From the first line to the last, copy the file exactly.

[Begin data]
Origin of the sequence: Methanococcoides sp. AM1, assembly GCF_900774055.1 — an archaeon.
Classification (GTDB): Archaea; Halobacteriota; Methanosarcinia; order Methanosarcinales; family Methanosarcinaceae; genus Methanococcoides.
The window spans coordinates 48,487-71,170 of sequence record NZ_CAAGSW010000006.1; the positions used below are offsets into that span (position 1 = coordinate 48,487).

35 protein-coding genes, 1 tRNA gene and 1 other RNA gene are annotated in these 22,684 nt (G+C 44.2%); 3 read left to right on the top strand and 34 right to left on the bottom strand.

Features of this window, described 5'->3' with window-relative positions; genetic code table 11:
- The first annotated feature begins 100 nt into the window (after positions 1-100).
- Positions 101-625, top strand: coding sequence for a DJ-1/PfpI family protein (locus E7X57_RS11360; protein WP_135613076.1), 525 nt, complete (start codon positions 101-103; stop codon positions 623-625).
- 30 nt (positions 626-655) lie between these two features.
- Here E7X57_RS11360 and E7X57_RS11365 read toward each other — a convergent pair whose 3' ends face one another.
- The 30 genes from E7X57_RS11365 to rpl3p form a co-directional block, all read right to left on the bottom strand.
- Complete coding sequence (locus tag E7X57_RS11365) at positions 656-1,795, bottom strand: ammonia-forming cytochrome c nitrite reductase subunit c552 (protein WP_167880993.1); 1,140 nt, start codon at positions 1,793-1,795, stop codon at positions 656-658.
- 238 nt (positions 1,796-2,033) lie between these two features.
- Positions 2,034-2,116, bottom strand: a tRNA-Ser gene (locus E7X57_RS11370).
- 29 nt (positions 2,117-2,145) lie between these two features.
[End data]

Origin of the sequence: Methanococcoides sp. AM1, assembly GCF_900774055.1 — an archaeon.
Classification (GTDB): Archaea; Halobacteriota; Methanosarcinia; order Methanosarcinales; family Methanosarcinaceae; genus Methanococcoides.
The window spans coordinates 48,487-71,170 of sequence record NZ_CAAGSW010000006.1; the positions used below are offsets into that span (position 1 = coordinate 48,487).

35 protein-coding genes, 1 tRNA gene and 1 other RNA gene are annotated in these 22,684 nt (G+C 44.2%); 3 read left to right on the top strand and 34 right to left on the bottom strand.

Features of this window, described 5'->3' with window-relative positions; genetic code table 11:
- The first annotated feature begins 100 nt into the window (after positions 1-100).
- Positions 101-625, top strand: coding sequence for a DJ-1/PfpI family protein (locus E7X57_RS11360; protein WP_135613076.1), 525 nt, complete (start codon positions 101-103; stop codon positions 623-625).
- 30 nt (positions 626-655) lie between these two features.
- Here E7X57_RS11360 and E7X57_RS11365 read toward each other — a convergent pair whose 3' ends face one another.
- The 30 genes from E7X57_RS11365 to rpl3p form a co-directional block, all read right to left on the bottom strand.
- Complete coding sequence (locus tag E7X57_RS11365) at positions 656-1,795, bottom strand: ammonia-forming cytochrome c nitrite reductase subunit c552 (protein WP_167880993.1); 1,140 nt, start codon at positions 1,793-1,795, stop codon at positions 656-658.
- 238 nt (positions 1,796-2,033) lie between these two features.
- Positions 2,034-2,116, bottom strand: a tRNA-Ser gene (locus E7X57_RS11370).
- 29 nt (positions 2,117-2,145) lie between these two features.